Produced by De Laurentiis Entertainment Group, a company founded by Dino De Laurentiis in 1984, Near Dark came at the very end of its producer’s hefty yet short career, backing some of the most notable cult classics of the 1980’s: Maximum Overdrive, Manhunter, Blue Velvet and Evil Dead II. Neither of these films cracked the top five in their opening weekend, and how could they? A killer truck directed by Stephen King, a stylized debut based off a Thomas Harris novel, a subverted American neo-noir, and a re-telling of Sam Raimi’s first film, directed by Sam Raimi. These are essentially the Wild Bunch of unmarketable genre pieces, and their status in the cult lexicon now demonstrate the demise of DEG; a fate that came on the heels of Near Dark’s release.
And yet, Kathryn Bigelow’s vamp-western endures 30 years later.
Undulating beneath the neon-licked synth score of German electronic group, Tangerine Dream, Near Dark subverts the gothic tale of bloodlust and romanticism, kicking up a dust bowl of clouded dreamlike imagery. Crafting a back to back script with Eric Red, who would turn his into Undertow, a sleeper about a secluded backwoods couple who rescue an outsider, Bigelow’s screenplay would end up being a much more brooding genre fare. Stemming from a fascination with a rare skin disease known as Xeroderma Pigmentosum, in which people develop a heightened sensitivity to the sun’s UV rays, Bigelow created a bare-bone vampire film where widow’s peaks and flowing capes are a thing of myth. Here, spurs clank with the twang of our outlaws drawl, coolly telling us that an immortal life (save for the power of the sun) is no spring picnic. Sure, being able to regurgitate a bullet to the abdomen must be a helpful trick in the Wild West, but the anguish that our vampires endure flows like blood.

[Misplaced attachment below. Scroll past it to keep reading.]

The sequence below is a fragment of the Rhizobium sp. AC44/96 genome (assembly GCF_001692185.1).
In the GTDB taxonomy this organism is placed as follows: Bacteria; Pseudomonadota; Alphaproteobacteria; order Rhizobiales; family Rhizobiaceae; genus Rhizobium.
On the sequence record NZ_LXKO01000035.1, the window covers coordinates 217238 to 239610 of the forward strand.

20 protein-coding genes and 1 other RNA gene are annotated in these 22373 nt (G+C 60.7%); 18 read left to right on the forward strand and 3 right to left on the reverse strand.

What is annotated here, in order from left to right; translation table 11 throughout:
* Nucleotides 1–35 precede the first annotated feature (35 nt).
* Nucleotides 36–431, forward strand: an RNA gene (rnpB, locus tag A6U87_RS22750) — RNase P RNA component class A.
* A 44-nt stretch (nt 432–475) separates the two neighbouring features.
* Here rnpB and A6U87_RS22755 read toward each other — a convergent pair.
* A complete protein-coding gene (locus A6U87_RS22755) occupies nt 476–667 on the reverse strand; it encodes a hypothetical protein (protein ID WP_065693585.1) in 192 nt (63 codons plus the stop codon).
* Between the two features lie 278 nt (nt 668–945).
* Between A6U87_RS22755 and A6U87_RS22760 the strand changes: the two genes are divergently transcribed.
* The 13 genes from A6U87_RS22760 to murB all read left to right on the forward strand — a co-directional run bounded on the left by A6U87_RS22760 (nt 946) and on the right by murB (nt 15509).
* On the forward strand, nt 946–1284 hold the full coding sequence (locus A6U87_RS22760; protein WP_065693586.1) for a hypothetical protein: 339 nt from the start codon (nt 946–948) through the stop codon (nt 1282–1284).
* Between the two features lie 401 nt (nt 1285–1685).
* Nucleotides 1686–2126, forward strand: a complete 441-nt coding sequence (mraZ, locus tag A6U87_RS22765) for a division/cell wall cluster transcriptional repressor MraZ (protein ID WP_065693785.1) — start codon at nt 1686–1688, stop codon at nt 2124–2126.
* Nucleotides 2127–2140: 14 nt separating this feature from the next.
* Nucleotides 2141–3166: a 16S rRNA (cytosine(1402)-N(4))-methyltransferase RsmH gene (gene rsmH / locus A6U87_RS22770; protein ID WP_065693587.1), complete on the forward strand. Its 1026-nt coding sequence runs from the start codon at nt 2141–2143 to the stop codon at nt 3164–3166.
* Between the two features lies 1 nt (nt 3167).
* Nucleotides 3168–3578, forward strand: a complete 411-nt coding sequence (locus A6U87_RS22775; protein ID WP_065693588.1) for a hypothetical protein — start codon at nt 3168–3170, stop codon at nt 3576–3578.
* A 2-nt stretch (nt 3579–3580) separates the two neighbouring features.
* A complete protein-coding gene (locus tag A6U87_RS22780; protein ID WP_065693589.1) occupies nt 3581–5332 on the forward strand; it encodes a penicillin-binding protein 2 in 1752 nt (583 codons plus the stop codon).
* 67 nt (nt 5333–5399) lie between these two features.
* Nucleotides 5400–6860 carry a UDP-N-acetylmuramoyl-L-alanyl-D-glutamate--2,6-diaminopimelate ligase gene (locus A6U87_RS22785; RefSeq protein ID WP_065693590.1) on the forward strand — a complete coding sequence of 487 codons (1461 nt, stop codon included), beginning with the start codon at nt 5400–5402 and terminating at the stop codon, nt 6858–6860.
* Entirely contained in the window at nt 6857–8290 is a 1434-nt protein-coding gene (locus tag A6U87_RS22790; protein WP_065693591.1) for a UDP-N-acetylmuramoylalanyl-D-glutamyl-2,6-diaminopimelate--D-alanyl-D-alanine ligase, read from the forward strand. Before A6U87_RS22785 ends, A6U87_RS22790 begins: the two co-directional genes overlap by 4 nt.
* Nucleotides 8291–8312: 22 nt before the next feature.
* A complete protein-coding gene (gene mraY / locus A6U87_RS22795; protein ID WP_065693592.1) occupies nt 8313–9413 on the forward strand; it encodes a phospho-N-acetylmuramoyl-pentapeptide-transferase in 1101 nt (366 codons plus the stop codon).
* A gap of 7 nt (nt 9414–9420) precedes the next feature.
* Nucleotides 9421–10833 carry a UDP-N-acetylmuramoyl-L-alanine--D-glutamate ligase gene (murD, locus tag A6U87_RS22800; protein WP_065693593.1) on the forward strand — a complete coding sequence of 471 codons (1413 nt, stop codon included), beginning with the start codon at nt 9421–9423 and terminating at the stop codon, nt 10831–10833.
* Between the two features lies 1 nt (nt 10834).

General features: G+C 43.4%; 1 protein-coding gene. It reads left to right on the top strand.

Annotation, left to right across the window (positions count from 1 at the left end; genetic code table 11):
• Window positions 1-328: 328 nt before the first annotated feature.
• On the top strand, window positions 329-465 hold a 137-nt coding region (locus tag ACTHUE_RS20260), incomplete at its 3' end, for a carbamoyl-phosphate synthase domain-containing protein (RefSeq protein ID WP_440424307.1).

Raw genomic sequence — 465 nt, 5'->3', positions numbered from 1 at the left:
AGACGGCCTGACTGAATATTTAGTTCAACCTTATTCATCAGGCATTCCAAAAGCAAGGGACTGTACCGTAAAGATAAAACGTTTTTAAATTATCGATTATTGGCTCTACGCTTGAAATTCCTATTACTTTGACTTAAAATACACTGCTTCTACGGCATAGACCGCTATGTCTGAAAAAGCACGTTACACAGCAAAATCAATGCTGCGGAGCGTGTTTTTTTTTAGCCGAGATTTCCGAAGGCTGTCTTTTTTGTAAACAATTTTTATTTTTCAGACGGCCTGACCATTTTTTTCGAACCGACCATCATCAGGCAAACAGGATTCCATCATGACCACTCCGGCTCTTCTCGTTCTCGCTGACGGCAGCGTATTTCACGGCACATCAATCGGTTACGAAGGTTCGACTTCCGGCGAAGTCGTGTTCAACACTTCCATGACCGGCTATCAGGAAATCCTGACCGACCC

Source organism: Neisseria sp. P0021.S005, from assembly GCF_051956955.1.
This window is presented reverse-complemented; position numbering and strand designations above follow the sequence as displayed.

This is made especially clear in Mae’s longing nature, and Homer’s inability to physically grow past the stature of his nocturnal genesis. “You have any idea what it’s like to be a big man on the inside and have a small body on the outside? Homer’s mere existence within the group’s almost nihilistic manner defines the parameters that Bigelow establishes; painting a portrait of a nuclear family that feels both anomalous and trapped, yet determined to survive. It’s here where we bear witness to the horrific acts of our group, who hunt and feed like wild animals. This is their life, their survival, and like nature, it’s as unforgiving as it is unrelenting.
Both acts happen to be themes that haunt the western flick and the vampire mythos, turning members of society into survivalists; it’s either them, or us. Though to be fair, the endurance of the vampire lore lies heavily in its ability to mould to the structure of almost any genre. What about vampires in Mars surviving off colonists who too are surviving? Or native vampires who turn their hunger to the conquistadors, protecting their existence from man? The placement of such creatures into the infinite confines of storytelling shows their ability to mould to the constant struggle of survival. With Near Dark, that idea is told poetically, yet shown through a lens that, like our nuclear family, is unfiltered and raw. What Kathryn Bigelow created is a cult film that manages to survive off deconstructing our finite ideas on horror, the western, and the action flick, telling us that there are infinite possibilities; sometimes, it just needs to survive 30 years to really live.